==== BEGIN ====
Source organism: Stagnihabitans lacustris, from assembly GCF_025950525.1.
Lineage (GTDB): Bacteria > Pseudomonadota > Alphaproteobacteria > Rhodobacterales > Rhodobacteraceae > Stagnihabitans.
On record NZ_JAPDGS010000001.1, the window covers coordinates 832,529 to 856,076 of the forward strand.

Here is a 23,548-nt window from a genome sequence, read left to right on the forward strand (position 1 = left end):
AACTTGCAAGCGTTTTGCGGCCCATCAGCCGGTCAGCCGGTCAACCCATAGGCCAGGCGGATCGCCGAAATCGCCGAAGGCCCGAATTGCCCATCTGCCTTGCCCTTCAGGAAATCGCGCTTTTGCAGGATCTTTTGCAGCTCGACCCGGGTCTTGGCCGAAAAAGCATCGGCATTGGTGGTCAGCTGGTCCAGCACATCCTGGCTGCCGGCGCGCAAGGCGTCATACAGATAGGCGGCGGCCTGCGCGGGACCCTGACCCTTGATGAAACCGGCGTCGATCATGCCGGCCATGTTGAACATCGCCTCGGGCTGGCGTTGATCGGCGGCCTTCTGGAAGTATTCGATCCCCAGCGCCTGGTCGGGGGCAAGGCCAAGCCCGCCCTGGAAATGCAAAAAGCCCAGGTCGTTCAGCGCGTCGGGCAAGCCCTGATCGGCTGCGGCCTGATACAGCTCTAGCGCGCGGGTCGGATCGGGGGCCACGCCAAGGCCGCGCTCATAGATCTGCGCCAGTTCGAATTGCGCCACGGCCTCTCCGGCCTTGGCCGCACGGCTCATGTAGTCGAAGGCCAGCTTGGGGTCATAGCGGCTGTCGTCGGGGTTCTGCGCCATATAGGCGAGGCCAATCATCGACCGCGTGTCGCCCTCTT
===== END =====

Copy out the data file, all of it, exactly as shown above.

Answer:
Source organism: Stagnihabitans lacustris, from assembly GCF_025950525.1.
Lineage (GTDB): Bacteria > Pseudomonadota > Alphaproteobacteria > Rhodobacterales > Rhodobacteraceae > Stagnihabitans.
On record NZ_JAPDGS010000001.1, the window covers coordinates 832,529 to 856,076 of the forward strand.

Here is a 23,548-nt window from a genome sequence, read left to right on the forward strand (position 1 = left end):
AACTTGCAAGCGTTTTGCGGCCCATCAGCCGGTCAGCCGGTCAACCCATAGGCCAGGCGGATCGCCGAAATCGCCGAAGGCCCGAATTGCCCATCTGCCTTGCCCTTCAGGAAATCGCGCTTTTGCAGGATCTTTTGCAGCTCGACCCGGGTCTTGGCCGAAAAAGCATCGGCATTGGTGGTCAGCTGGTCCAGCACATCCTGGCTGCCGGCGCGCAAGGCGTCATACAGATAGGCGGCGGCCTGCGCGGGACCCTGACCCTTGATGAAACCGGCGTCGATCATGCCGGCCATGTTGAACATCGCCTCGGGCTGGCGTTGATCGGCGGCCTTCTGGAAGTATTCGATCCCCAGCGCCTGGTCGGGGGCAAGGCCAAGCCCGCCCTGGAAATGCAAAAAGCCCAGGTCGTTCAGCGCGTCGGGCAAGCCCTGATCGGCTGCGGCCTGATACAGCTCTAGCGCGCGGGTCGGATCGGGGGCCACGCCAAGGCCGCGCTCATAGATCTGCGCCAGTTCGAATTGCGCCACGGCCTCTCCGGCCTTGGCCGCACGGCTCATGTAGTCGAAGGCCAGCTTGGGGTCATAGCGGCTGTCGTCGGGGTTCTGCGCCATATAGGCGAGGCCAATCATCGACCGCGTGTCGCCCTCTT